And here tonight it comes like a test, like a trial, one of the times in a man's life when he is needed, and can be some good, just by being a man. But I'm not a man. I'm a baby. Ralph is the baby. Ralph is the baby."

Monday, June 3, 2013

Music Monday: Gershwin

I've been digging through my old piano books recently, just for kicks. One of those books is Gershwin at the Keyboard, a collection of songs by the Gershwin brothers arranged for the piano by brother George. In high school I attempted "Strike Up the Band" but ultimately gave it up, I think, though I can't recall why.

This isn't the piano arrangement in question (I couldn't find it), but it's an exceptional symphonic and choral arrangement and an outstanding solo performance by Caroline O'Connor:

Sunday, June 2, 2013

101 in 1001

Happy June! I totally forgot it switched over to my birthday month yesterday.


I found a couple replacements for my brown palazzo pants. I haven't gotten around to ordering them, but at least I've found them. (2 - 10)

In Progress:

I just realized that a couple of weeks ago I donated some money to fund a study on bats. I forgot to count that towards my microloan goal! It's not technically a loan (I won't get the money back) but it's in the spirit of charity so I think it should count. (12 - 3)

I also watched a Cuban zombie movie, Juan of the Dead. (9 - 5) It was really well done, I recommend it!

While not technically a microloan, I did donate money to fund a study about bat communication. Since it's in the spirit of charity, I'm counting it towards my microloan goal (12 - 3).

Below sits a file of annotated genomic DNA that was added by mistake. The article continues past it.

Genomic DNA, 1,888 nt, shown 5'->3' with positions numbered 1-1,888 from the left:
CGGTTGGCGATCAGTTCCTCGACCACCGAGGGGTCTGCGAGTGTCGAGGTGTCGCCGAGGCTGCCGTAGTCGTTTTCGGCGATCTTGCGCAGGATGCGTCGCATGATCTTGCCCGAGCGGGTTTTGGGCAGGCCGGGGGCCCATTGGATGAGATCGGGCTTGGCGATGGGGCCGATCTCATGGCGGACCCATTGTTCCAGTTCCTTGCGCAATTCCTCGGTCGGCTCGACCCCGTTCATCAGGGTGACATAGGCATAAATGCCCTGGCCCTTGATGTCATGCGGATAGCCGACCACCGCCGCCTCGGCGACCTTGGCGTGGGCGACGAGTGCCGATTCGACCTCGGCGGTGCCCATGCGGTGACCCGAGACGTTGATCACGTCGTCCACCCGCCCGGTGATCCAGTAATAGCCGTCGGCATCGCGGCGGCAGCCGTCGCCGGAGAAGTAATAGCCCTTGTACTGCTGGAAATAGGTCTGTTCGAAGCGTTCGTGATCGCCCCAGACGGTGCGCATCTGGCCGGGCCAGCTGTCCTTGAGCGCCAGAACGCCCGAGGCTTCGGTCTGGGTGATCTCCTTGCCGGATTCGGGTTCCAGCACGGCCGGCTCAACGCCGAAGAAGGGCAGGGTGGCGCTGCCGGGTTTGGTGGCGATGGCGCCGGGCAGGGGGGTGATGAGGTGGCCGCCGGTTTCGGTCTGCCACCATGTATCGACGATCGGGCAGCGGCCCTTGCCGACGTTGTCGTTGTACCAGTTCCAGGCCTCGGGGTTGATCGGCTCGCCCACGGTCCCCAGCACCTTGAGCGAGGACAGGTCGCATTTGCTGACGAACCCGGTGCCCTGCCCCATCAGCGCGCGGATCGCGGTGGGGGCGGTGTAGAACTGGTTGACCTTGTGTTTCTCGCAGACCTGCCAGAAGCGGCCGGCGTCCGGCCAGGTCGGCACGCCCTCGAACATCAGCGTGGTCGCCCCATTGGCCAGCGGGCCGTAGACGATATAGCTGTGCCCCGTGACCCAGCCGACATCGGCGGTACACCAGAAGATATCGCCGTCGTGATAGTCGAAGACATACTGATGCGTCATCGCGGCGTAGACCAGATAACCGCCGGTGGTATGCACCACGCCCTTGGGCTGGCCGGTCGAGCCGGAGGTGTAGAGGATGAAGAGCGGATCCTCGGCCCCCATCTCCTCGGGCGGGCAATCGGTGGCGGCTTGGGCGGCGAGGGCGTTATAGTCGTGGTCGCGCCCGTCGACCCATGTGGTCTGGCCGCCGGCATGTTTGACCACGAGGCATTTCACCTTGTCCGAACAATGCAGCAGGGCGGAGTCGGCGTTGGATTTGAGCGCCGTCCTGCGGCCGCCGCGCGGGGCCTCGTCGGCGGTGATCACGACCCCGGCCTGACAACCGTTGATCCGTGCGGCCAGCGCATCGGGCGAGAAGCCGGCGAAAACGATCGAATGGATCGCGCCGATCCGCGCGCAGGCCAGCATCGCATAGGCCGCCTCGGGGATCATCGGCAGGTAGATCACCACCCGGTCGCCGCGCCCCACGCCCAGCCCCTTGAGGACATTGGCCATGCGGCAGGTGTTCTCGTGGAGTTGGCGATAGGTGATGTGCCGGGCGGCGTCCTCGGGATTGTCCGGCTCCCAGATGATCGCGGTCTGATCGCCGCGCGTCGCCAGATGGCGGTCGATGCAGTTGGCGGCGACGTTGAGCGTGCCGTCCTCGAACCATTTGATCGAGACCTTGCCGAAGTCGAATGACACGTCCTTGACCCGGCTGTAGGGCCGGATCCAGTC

Rest of the list after the jump.

Saturday, June 1, 2013

Pinterest Post: No Don't Pin That

First of all, I have found a new blog I like: NoDon'tPinThat. I am hooked on Pinterest, and while it's great for finding recipes, drink ideas, and funny pictures, it's not always so great for life advice or DIY tips involving chemicals or science. ("Science.") I've never been one to pin too many items from that last category anyway, since they're usually beauty tips and here are all the craps I give about beauty:

But I do give craps about jewelry and metals and science, and NoDon'tPinThat reminded me of this gem which I had always kind of known but never really remembered that I know. I don't have cherished antique silverware or heirloom jewelry (one gold ring, thus no tarnishing), but maybe you do. Here's how to get rid of the tarnish on your silver with aluminum foil, baking soda, hot water, and science.

And why not some of my favorite, recent pins? Why not indeed: